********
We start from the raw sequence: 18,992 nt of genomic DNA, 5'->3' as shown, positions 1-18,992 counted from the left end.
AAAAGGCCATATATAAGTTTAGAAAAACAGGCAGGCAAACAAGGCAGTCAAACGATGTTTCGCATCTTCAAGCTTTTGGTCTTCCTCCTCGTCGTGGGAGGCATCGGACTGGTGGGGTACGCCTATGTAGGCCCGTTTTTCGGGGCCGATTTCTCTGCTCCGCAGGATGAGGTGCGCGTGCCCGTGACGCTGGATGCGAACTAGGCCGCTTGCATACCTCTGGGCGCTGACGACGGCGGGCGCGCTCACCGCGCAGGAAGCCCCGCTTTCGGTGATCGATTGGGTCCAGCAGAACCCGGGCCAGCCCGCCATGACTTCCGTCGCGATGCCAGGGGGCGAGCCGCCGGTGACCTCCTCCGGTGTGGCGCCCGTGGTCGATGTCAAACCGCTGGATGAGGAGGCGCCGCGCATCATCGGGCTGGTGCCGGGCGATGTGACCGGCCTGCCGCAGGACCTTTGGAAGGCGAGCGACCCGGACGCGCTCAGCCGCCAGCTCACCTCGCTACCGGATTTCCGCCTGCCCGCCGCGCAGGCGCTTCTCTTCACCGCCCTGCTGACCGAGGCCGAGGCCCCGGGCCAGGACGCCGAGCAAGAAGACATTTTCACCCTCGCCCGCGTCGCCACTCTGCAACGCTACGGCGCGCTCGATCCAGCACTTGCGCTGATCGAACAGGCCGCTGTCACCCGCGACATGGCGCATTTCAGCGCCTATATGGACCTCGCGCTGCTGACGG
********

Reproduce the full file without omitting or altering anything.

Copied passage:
We start from the raw sequence: 18,992 nt of genomic DNA, 5'->3' as shown, positions 1-18,992 counted from the left end.
AAAAGGCCATATATAAGTTTAGAAAAACAGGCAGGCAAACAAGGCAGTCAAACGATGTTTCGCATCTTCAAGCTTTTGGTCTTCCTCCTCGTCGTGGGAGGCATCGGACTGGTGGGGTACGCCTATGTAGGCCCGTTTTTCGGGGCCGATTTCTCTGCTCCGCAGGATGAGGTGCGCGTGCCCGTGACGCTGGATGCGAACTAGGCCGCTTGCATACCTCTGGGCGCTGACGACGGCGGGCGCGCTCACCGCGCAGGAAGCCCCGCTTTCGGTGATCGATTGGGTCCAGCAGAACCCGGGCCAGCCCGCCATGACTTCCGTCGCGATGCCAGGGGGCGAGCCGCCGGTGACCTCCTCCGGTGTGGCGCCCGTGGTCGATGTCAAACCGCTGGATGAGGAGGCGCCGCGCATCATCGGGCTGGTGCCGGGCGATGTGACCGGCCTGCCGCAGGACCTTTGGAAGGCGAGCGACCCGGACGCGCTCAGCCGCCAGCTCACCTCGCTACCGGATTTCCGCCTGCCCGCCGCGCAGGCGCTTCTCTTCACCGCCCTGCTGACCGAGGCCGAGGCCCCGGGCCAGGACGCCGAGCAAGAAGACATTTTCACCCTCGCCCGCGTCGCCACTCTGCAACGCTACGGCGCGCTCGATCCAGCACTTGCGCTGATCGAACAGGCCGCTGTCACCCGCGACATGGCGCATTTCAGCGCCTATATGGACCTCGCGCTGCTGACGG